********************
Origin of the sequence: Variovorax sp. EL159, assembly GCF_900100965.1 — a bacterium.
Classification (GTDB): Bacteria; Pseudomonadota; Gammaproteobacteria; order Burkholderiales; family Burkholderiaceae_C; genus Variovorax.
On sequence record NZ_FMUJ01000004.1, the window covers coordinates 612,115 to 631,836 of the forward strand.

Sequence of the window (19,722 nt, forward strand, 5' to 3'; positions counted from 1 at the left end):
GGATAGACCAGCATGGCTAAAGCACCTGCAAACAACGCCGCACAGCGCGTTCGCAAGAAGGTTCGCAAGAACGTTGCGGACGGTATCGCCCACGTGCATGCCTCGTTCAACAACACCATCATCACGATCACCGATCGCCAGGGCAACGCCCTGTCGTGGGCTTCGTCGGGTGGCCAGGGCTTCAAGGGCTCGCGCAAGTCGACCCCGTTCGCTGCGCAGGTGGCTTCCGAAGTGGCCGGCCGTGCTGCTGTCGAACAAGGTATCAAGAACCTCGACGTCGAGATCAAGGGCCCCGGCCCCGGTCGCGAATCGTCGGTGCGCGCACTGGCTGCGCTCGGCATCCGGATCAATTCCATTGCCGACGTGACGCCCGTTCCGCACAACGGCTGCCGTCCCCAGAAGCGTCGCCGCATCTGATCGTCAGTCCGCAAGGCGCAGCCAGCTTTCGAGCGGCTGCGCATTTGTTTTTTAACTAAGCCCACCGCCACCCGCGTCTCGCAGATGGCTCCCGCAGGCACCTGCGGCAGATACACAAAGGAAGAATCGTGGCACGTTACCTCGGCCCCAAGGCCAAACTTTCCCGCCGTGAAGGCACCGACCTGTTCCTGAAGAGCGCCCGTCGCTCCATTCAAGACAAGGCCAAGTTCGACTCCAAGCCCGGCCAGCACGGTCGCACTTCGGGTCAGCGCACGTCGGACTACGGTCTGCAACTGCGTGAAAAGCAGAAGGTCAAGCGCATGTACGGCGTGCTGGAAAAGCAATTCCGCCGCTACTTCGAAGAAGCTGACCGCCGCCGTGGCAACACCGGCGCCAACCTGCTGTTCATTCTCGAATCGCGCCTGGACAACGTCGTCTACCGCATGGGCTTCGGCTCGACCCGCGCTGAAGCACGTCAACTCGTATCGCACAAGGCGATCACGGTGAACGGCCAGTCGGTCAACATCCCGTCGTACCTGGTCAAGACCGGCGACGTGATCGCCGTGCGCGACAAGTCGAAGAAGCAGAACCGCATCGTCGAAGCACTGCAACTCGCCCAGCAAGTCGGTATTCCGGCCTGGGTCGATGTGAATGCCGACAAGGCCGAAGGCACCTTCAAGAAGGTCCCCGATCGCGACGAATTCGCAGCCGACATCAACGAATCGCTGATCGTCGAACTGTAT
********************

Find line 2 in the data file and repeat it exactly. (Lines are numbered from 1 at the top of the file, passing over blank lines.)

Classification (GTDB): Bacteria; Pseudomonadota; Gammaproteobacteria; order Burkholderiales; family Burkholderiaceae_C; genus Variovorax.